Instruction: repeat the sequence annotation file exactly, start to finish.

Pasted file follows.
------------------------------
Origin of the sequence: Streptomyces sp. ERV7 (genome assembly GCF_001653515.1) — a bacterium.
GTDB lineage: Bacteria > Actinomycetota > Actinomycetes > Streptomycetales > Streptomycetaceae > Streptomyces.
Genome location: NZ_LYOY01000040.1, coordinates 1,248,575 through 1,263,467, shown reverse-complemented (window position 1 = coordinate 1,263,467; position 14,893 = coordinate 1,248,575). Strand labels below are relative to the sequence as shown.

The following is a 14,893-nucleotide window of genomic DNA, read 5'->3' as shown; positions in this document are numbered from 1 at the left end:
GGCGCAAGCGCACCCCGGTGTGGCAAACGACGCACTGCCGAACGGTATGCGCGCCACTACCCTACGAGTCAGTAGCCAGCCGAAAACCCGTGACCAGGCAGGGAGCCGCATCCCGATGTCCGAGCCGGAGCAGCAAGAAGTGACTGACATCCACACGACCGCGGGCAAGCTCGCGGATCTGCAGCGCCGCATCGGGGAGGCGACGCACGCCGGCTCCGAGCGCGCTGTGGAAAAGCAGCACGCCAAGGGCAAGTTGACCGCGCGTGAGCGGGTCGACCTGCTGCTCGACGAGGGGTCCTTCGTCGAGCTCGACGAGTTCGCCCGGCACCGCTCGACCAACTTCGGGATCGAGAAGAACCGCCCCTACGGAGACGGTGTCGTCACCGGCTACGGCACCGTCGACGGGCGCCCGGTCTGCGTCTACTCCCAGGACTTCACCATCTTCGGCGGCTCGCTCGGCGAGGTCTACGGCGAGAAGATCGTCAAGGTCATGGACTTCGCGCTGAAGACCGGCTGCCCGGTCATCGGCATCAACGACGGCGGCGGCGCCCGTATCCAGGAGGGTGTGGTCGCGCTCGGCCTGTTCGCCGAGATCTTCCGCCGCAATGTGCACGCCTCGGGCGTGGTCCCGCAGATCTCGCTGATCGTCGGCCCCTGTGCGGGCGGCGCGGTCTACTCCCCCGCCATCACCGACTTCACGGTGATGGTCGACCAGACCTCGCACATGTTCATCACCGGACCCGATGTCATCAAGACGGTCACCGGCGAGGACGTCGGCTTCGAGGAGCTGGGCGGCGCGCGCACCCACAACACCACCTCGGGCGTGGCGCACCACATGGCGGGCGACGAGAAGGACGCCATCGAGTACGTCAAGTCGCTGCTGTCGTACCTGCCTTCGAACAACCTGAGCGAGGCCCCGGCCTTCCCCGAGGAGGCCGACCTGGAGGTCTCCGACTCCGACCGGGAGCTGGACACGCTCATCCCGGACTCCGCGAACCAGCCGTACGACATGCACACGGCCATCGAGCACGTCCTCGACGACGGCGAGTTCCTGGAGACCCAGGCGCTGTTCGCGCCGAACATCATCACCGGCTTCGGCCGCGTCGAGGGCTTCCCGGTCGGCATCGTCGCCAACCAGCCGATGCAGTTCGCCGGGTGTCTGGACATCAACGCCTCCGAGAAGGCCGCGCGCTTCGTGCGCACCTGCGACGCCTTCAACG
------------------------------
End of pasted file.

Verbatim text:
Origin of the sequence: Streptomyces sp. ERV7 (genome assembly GCF_001653515.1) — a bacterium.
GTDB lineage: Bacteria > Actinomycetota > Actinomycetes > Streptomycetales > Streptomycetaceae > Streptomyces.
Genome location: NZ_LYOY01000040.1, coordinates 1,248,575 through 1,263,467, shown reverse-complemented (window position 1 = coordinate 1,263,467; position 14,893 = coordinate 1,248,575). Strand labels below are relative to the sequence as shown.

The following is a 14,893-nucleotide window of genomic DNA, read 5'->3' as shown; positions in this document are numbered from 1 at the left end:
GGCGCAAGCGCACCCCGGTGTGGCAAACGACGCACTGCCGAACGGTATGCGCGCCACTACCCTACGAGTCAGTAGCCAGCCGAAAACCCGTGACCAGGCAGGGAGCCGCATCCCGATGTCCGAGCCGGAGCAGCAAGAAGTGACTGACATCCACACGACCGCGGGCAAGCTCGCGGATCTGCAGCGCCGCATCGGGGAGGCGACGCACGCCGGCTCCGAGCGCGCTGTGGAAAAGCAGCACGCCAAGGGCAAGTTGACCGCGCGTGAGCGGGTCGACCTGCTGCTCGACGAGGGGTCCTTCGTCGAGCTCGACGAGTTCGCCCGGCACCGCTCGACCAACTTCGGGATCGAGAAGAACCGCCCCTACGGAGACGGTGTCGTCACCGGCTACGGCACCGTCGACGGGCGCCCGGTCTGCGTCTACTCCCAGGACTTCACCATCTTCGGCGGCTCGCTCGGCGAGGTCTACGGCGAGAAGATCGTCAAGGTCATGGACTTCGCGCTGAAGACCGGCTGCCCGGTCATCGGCATCAACGACGGCGGCGGCGCCCGTATCCAGGAGGGTGTGGTCGCGCTCGGCCTGTTCGCCGAGATCTTCCGCCGCAATGTGCACGCCTCGGGCGTGGTCCCGCAGATCTCGCTGATCGTCGGCCCCTGTGCGGGCGGCGCGGTCTACTCCCCCGCCATCACCGACTTCACGGTGATGGTCGACCAGACCTCGCACATGTTCATCACCGGACCCGATGTCATCAAGACGGTCACCGGCGAGGACGTCGGCTTCGAGGAGCTGGGCGGCGCGCGCACCCACAACACCACCTCGGGCGTGGCGCACCACATGGCGGGCGACGAGAAGGACGCCATCGAGTACGTCAAGTCGCTGCTGTCGTACCTGCCTTCGAACAACCTGAGCGAGGCCCCGGCCTTCCCCGAGGAGGCCGACCTGGAGGTCTCCGACTCCGACCGGGAGCTGGACACGCTCATCCCGGACTCCGCGAACCAGCCGTACGACATGCACACGGCCATCGAGCACGTCCTCGACGACGGCGAGTTCCTGGAGACCCAGGCGCTGTTCGCGCCGAACATCATCACCGGCTTCGGCCGCGTCGAGGGCTTCCCGGTCGGCATCGTCGCCAACCAGCCGATGCAGTTCGCCGGGTGTCTGGACATCAACGCCTCCGAGAAGGCCGCGCGCTTCGTGCGCACCTGCGACGCCTTCAACG